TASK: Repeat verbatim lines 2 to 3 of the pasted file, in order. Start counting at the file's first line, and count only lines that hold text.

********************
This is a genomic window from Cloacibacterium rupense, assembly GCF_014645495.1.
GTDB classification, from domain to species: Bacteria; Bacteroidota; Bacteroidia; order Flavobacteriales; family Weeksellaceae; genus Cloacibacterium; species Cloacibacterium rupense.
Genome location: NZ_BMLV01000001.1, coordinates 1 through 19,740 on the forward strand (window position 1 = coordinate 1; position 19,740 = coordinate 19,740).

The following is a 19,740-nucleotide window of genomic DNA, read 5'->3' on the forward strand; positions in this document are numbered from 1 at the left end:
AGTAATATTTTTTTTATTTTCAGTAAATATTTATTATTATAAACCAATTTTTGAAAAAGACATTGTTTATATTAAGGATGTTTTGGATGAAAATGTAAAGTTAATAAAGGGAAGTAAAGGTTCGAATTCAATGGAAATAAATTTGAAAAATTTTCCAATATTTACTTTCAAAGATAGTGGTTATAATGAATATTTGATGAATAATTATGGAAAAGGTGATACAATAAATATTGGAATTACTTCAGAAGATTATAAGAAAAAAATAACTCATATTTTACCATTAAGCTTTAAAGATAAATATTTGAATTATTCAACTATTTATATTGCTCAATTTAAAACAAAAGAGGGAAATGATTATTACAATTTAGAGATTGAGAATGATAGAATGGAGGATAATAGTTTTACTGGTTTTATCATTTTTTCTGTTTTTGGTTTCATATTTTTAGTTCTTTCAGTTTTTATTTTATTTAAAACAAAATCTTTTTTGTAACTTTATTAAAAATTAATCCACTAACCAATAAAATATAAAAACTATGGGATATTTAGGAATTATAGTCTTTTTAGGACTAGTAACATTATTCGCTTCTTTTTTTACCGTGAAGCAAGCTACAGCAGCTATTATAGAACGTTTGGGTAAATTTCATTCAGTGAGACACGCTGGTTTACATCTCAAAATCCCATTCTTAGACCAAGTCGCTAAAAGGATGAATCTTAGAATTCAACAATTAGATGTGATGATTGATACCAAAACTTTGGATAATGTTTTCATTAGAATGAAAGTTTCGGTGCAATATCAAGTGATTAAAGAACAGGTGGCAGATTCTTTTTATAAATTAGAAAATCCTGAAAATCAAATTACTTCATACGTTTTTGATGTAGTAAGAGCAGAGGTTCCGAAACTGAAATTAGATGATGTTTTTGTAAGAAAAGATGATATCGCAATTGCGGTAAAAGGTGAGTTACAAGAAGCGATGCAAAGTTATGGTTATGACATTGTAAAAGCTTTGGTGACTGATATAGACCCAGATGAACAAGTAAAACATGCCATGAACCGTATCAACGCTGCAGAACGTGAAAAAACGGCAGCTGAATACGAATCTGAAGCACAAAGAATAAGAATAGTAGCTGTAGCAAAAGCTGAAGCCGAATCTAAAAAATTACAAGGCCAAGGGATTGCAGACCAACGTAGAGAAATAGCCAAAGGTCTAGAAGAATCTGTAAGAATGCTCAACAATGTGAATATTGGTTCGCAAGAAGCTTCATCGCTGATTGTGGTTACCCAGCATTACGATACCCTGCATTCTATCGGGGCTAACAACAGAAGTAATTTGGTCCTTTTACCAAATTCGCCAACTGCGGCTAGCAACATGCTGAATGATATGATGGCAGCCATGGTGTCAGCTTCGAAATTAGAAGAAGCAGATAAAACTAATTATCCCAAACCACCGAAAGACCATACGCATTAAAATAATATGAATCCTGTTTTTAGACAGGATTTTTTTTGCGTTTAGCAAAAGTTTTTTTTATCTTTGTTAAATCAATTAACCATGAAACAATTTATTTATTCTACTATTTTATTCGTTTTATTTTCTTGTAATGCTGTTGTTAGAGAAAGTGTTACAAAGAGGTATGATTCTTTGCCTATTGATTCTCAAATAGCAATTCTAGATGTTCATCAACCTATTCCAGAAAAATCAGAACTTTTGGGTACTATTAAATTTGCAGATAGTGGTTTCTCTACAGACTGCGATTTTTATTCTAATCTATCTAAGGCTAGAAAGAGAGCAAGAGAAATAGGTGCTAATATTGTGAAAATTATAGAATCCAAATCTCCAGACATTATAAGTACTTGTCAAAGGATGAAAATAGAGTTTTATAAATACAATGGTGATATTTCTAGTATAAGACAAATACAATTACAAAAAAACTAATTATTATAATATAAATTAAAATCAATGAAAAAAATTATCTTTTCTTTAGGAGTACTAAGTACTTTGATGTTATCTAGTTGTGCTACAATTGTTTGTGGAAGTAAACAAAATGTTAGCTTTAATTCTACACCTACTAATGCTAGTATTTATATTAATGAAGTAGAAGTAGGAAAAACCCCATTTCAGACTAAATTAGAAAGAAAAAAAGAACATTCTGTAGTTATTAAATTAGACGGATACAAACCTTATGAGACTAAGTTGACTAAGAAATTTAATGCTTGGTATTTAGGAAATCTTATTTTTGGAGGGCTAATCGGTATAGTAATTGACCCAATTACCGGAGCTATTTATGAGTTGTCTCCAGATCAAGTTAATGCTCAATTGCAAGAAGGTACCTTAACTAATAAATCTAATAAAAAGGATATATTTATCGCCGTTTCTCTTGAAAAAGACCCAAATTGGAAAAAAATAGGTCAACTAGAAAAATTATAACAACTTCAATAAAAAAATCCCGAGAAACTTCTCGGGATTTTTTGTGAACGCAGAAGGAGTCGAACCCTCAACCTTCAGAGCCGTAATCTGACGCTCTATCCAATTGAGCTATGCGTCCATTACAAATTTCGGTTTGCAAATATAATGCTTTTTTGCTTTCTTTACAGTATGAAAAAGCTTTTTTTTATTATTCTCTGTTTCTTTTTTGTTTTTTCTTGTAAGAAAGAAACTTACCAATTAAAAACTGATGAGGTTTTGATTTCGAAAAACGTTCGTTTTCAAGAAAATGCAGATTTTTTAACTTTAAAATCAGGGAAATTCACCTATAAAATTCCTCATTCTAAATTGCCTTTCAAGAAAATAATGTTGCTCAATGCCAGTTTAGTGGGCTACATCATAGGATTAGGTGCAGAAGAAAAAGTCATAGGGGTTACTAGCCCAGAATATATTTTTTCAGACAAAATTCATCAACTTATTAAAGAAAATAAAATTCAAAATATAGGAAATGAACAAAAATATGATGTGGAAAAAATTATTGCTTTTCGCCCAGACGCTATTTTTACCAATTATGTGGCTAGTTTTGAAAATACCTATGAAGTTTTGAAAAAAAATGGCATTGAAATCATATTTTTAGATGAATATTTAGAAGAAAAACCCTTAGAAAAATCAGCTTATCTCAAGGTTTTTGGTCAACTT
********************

GTDB classification, from domain to species: Bacteria; Bacteroidota; Bacteroidia; order Flavobacteriales; family Weeksellaceae; genus Cloacibacterium; species Cloacibacterium rupense.
Genome location: NZ_BMLV01000001.1, coordinates 1 through 19,740 on the forward strand (window position 1 = coordinate 1; position 19,740 = coordinate 19,740).